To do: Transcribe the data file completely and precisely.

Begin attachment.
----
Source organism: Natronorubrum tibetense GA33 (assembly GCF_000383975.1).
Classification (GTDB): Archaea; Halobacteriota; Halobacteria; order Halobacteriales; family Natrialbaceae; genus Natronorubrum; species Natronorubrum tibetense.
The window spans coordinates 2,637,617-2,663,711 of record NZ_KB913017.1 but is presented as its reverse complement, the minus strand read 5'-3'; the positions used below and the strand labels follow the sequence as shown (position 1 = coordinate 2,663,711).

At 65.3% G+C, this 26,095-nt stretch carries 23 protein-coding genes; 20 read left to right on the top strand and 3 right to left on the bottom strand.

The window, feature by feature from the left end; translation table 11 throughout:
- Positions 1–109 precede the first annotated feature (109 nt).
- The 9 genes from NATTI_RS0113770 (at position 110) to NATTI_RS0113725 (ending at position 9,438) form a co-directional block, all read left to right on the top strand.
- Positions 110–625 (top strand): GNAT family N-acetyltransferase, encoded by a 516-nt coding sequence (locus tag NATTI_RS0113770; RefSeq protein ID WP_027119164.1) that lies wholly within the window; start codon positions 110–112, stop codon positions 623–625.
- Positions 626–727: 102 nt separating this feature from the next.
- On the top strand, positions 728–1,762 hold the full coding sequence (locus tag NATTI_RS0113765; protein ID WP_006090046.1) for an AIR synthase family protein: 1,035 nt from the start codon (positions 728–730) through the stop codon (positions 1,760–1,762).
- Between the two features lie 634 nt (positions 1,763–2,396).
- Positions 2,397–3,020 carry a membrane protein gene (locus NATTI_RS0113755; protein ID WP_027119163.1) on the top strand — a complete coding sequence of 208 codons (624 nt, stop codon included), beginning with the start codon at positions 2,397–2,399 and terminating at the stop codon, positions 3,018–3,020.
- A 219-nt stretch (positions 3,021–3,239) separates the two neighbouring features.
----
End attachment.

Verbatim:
Source organism: Natronorubrum tibetense GA33 (assembly GCF_000383975.1).
Classification (GTDB): Archaea; Halobacteriota; Halobacteria; order Halobacteriales; family Natrialbaceae; genus Natronorubrum; species Natronorubrum tibetense.
The window spans coordinates 2,637,617-2,663,711 of record NZ_KB913017.1 but is presented as its reverse complement, the minus strand read 5'-3'; the positions used below and the strand labels follow the sequence as shown (position 1 = coordinate 2,663,711).

At 65.3% G+C, this 26,095-nt stretch carries 23 protein-coding genes; 20 read left to right on the top strand and 3 right to left on the bottom strand.

The window, feature by feature from the left end; translation table 11 throughout:
- Positions 1–109 precede the first annotated feature (109 nt).
- The 9 genes from NATTI_RS0113770 (at position 110) to NATTI_RS0113725 (ending at position 9,438) form a co-directional block, all read left to right on the top strand.
- Positions 110–625 (top strand): GNAT family N-acetyltransferase, encoded by a 516-nt coding sequence (locus tag NATTI_RS0113770; RefSeq protein ID WP_027119164.1) that lies wholly within the window; start codon positions 110–112, stop codon positions 623–625.
- Positions 626–727: 102 nt separating this feature from the next.
- On the top strand, positions 728–1,762 hold the full coding sequence (locus tag NATTI_RS0113765; protein ID WP_006090046.1) for an AIR synthase family protein: 1,035 nt from the start codon (positions 728–730) through the stop codon (positions 1,760–1,762).
- Between the two features lie 634 nt (positions 1,763–2,396).
- Positions 2,397–3,020 carry a membrane protein gene (locus NATTI_RS0113755; protein ID WP_027119163.1) on the top strand — a complete coding sequence of 208 codons (624 nt, stop codon included), beginning with the start codon at positions 2,397–2,399 and terminating at the stop codon, positions 3,018–3,020.
- A 219-nt stretch (positions 3,021–3,239) separates the two neighbouring features.